I had been writing every day this month. Not a lot, some days. Looking at my tracking, I’ve ranged from 12 words, up to 3989 just a couple of days ago. Mostly, though, it’s been two-digit days. Last night? My day went from a good day, wrapping up the week with getting away from work just a wee bit early, stealing time to take a walk… and then it all went downhill. Let’s just say that single parenting a teen is for the birds, and elide over that. It doesn’t help I’m back to counting calories and hunger makes it difficult to think straight.
I’m not going to feel guilty about it or anything. I was able to get some editing in, and I did my daily art challenge, although the lackluster reactions to that seem that I missed the mark there, too. Rendering lines into a story is, like rendering random loose words into one, not always easy. With digital art, I can at least edit. Real ink? Not so much.
I had the privilege yesterday of looking through a past chemist’s lab notebook. I was given it with the dubious… ‘he didn’t write much down, I don’t know that it can help you.’ With a man who’d been doing this for decades, I understood the not writing much down. Enough to jog his own memories, with shorthand for chemicals that he’d known for longer than I’ve been alive. However, when I look at it long enough, it starts to come alive for me. Seeing the patterns in how he developed and refined a formula. The terse comments on margins. The marks of approval, where I can see he went further a step, then pulled back and realized he’d overshot the mark. And if he was doing what I think he was, he did that on purpose. Tracking the target to make sure he couldn’t have gotten it any better.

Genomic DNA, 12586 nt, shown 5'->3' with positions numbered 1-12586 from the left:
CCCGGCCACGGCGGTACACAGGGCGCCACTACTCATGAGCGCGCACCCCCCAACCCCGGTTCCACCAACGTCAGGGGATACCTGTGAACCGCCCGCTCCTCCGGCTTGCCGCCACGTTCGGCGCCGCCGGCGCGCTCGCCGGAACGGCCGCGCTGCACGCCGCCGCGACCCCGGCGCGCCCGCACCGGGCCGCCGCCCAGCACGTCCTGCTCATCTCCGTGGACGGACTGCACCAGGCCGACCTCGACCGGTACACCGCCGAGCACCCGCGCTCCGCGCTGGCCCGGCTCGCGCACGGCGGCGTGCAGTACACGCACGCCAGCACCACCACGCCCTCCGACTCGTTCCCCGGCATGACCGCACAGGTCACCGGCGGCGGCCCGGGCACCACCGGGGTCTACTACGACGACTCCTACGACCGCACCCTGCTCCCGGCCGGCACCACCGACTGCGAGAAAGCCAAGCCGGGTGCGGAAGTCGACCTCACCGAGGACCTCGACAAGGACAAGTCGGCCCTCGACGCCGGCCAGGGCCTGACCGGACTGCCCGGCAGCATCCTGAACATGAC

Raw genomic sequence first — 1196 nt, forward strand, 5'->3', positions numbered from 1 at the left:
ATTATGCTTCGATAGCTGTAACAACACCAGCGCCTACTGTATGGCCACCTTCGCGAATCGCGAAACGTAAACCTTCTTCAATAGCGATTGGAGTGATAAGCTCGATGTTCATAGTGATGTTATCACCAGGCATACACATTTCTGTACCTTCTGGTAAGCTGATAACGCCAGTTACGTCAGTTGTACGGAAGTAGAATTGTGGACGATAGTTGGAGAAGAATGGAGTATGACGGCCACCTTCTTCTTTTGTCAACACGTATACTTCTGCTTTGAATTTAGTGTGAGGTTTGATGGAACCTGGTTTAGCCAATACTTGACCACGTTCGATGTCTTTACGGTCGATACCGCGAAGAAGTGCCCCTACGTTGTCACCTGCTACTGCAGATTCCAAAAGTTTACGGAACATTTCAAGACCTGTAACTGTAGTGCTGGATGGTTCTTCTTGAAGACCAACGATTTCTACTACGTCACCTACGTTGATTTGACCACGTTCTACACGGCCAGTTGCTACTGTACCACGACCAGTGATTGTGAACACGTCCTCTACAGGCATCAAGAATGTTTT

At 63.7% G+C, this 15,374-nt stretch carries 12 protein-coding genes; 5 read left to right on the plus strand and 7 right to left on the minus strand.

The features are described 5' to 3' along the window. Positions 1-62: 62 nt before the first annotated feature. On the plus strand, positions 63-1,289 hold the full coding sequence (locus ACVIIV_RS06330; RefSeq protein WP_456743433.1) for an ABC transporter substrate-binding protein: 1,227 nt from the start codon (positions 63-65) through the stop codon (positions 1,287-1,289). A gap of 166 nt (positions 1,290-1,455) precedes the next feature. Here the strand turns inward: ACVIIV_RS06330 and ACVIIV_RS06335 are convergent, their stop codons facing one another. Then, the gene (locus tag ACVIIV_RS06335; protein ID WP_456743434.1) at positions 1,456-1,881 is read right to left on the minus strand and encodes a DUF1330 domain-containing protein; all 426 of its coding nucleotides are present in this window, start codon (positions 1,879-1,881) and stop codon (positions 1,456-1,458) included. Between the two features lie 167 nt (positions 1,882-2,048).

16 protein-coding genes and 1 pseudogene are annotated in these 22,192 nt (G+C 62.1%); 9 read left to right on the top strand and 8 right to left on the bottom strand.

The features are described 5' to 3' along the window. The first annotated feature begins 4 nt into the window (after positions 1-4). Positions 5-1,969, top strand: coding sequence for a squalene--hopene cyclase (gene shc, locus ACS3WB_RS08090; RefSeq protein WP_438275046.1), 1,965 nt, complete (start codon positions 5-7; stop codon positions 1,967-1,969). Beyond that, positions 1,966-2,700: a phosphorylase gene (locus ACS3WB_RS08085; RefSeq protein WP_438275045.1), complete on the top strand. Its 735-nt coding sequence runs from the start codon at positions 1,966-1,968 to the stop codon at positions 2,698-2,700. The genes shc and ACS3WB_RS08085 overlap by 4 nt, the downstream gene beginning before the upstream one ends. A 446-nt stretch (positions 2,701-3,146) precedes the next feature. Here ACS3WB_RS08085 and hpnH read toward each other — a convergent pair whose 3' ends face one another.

There’s no editing a lab notebook. You write in them with ink. You spill things on them. There are smears of color here and there, some pages positive gauds of pinks and reds. There’s no editing a painting. Oh, you can. There are ways. And you can always embrace the ‘happy little accidents’ if you choose. My medium is watercolor, not as easy to scrape up as a still-wet oil. You work quickly, each stroke meaningful, and you can’t look back.
Editing a story, on the other hand. Well, I haven’t really gotten the trick of it. I can and do make changes. I’m a pantser, and part of that seems to be that once the story is out of me, I have trouble envisioning it any other way. Not that I never make changes. Just… few. So when I overshot the mark by a few thousand words on an anthology story, I’m looking at it thinking that I’m not sure where I can edit that much out. Further, when I got some beta feedback, they mostly said it was fairly tight as it is. Other than the one who came back saying it needed more, a lot more, and I’d have to flesh it out. Hah!
When I’m writing, I write what I see/hear/feel in my head about the story. I’m not quite sure how to describe it. It isn’t quite ‘watching a movie in my head and transcribing it.’ There is a most complex interaction with the characters who are, after all, figments of my own Self. They don’t feel like that to me, though. They are their own individual selves, and sometimes do things I don’t understand at first. Often enough I’ll get further into the story and the light will dawn, but it’s not always something I planned consciously. The end result is often that the world surrounding the characters is simply there, like the reality around me. If there is a reason in-story to explain it in depth, I will. Otherwise? It protrudes into their reality like a finger poked through from our reality. I don’t like to do it. If I put in description, it’s minimal, enough to thumbnail sketch for the reader, and leave the rest to their imagination.
This shouldn’t be a surprise, for those who have seen my art. One line should convey emotion, expression, and let the mental image bloom from there.
Today? I will attempt to write again. However few or many words that may be.